‘Clams’ Planning a No Nukes Comeback; 45th Anniversary of Three Mile Island Today

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Courtesy photo

Anna Gyorgy at 2023 Clamshell Reunion

Paul Gunter was one of the first 18 Clamshell members arrested for civil disobedience at Seabrook in 1976. Courtesy photo

By Arnie Alpert, Active with the Activists

Arnie Alpert spent decades as a community organizer/educator in NH movements for social justice and peace.  Officially retired since 2020, he keeps his hands (and feet) in the activist world while writing about past and present social movements.

When an accident at the Three Mile Island reactor in Middletown, Pennsylvania transformed the plant from a technological miracle to a radioactive ruin in a matter of moments on March 28, 1979, the American people got the message: nuclear power was a bad way to generate electricity.  Wall Street tycoons, Congressional staff members, and ordinary voters figured out that the nuclear industry’s promise of safe, clean, and affordable power was a fraud. 

The sea change in public opinion did not occur spontaneously; the ground had been laid by a vibrant grassroots “No Nukes” movement which spread out from Seabrook, New Hampshire, where a series of nonviolent demonstrations put the risks of nuclear power on the national agenda. 

It started small, with 18 New Hampshire residents arrested at the Seabrook construction site on August 1, 1976, organized by a young group called the Clamshell Alliance.  Three weeks later, a group 10 times as big was arrested.  On May 1, 1977, the police hauled away 1415 peaceful protesters, so many that they used National Guard armories as temporary jails.  A two-week standoff between Meldrim Thomson, the avidly pro-nuclear governor, and the jailed activists attracted attention not just to the mass arrests but also to the reasons so many people had been willing to engage in anti-nuclear civil disobedience.  Inspired by Clamshell’s example, there were soon dozens of No Nukes alliances across the country, each one conducting demonstrations and reaching out to their communities with information about the hazards of nuclear power and the potential of renewable alternatives.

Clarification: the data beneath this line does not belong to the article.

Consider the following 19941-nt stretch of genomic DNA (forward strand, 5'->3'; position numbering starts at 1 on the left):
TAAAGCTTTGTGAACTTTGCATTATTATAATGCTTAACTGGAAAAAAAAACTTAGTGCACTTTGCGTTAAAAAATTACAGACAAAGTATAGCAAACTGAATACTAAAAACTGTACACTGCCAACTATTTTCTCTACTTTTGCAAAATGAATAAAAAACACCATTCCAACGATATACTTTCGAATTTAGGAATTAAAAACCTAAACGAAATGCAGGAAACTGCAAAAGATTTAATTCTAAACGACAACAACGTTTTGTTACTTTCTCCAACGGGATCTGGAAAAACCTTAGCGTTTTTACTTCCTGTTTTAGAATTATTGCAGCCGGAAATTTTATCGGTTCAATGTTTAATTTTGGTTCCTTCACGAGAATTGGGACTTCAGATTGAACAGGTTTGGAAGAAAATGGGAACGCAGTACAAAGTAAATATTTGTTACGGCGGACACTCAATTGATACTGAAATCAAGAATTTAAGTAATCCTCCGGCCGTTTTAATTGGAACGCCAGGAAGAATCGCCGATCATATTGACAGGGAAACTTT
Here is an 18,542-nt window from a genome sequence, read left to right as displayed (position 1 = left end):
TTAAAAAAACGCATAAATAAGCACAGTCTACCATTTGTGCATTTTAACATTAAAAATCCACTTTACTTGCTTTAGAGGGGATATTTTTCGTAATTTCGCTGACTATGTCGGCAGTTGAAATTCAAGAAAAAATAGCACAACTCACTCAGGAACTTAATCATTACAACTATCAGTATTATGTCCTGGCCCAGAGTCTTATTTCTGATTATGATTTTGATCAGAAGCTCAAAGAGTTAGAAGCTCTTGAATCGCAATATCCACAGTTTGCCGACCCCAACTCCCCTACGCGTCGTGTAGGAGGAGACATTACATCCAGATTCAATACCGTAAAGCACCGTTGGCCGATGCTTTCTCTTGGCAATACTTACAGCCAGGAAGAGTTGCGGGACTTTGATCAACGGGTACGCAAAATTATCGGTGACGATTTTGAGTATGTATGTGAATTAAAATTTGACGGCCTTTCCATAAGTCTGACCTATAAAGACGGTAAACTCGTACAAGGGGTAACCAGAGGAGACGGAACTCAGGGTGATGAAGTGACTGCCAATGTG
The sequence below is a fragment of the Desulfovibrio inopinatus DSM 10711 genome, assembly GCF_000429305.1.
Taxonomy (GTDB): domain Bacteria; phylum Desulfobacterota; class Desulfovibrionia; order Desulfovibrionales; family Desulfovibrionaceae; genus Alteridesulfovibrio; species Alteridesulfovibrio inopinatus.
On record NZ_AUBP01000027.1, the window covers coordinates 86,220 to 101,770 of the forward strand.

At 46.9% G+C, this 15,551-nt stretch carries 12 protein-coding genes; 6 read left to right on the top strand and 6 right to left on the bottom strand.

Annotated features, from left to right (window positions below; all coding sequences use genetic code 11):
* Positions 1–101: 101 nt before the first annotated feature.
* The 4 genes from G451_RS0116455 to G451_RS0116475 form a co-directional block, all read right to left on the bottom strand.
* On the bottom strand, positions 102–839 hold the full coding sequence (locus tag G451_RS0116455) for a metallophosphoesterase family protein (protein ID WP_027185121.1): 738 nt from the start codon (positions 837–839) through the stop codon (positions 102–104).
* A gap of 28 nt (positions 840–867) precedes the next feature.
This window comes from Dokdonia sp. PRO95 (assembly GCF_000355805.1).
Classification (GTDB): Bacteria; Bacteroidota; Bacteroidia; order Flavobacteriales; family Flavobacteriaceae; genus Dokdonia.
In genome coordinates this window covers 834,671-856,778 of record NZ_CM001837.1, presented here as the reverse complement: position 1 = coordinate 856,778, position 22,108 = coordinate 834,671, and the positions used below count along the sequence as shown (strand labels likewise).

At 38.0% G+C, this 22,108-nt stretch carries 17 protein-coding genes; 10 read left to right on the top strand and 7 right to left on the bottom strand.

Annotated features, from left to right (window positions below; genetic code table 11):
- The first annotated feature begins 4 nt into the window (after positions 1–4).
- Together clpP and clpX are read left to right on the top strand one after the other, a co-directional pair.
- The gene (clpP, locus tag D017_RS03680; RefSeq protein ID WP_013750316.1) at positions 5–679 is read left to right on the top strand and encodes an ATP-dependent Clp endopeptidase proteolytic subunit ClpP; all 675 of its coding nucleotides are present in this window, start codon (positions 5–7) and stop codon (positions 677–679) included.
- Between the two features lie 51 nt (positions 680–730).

As the crisis at the Pennsylvania reactor developed over several days in 1979, the Clamshell office in Portsmouth, where I was working at the time, became busier than usual.  Known for our creative protest techniques, we were in the rolodexes of journalists and activists from coast to coast. 

Forty-five years later, Clamshell members are still campaigning against nukes, now being touted as the answer to climate catastrophe.  For the Clams, many of whom have developed expertise in renewable energy sources such as solar and wind, the new pro-nuke campaign is another fraud.

“Whether they call it a ‘nuclear renaissance,’ a ‘nuclear enlightenment,’ or ‘inherently safe technology,’ nukes are just too expensive, take too long to build, and feature too many pathways to catastrophic accidents to be any kind of answer to the climate crisis,” says Paul Gunter, who was one of the first 18 Clamshell members arrested for civil disobedience at Seabrook in 1976.  Now the co-director of Beyond Nuclear, a nonprofit advocacy group based in Takoma Park, Maryland, Gunter can tick off reason after reason why continued use of nuclear power — and building costly new reactors — makes climate change worse and the world less safe. 

Over the past several years, “seasoned Clams,” as they jokingly call themselves, have been meeting regularly over Zoom and occasionally in person at World Fellowship in the White Mountains to discuss how to bring their message to younger generations and to boomers for whom Three Mile Island is fading from memory. 

The Clams make the case on their new website, with a statement that begins, “A tsunami of nuclear power propaganda is sweeping the globe.”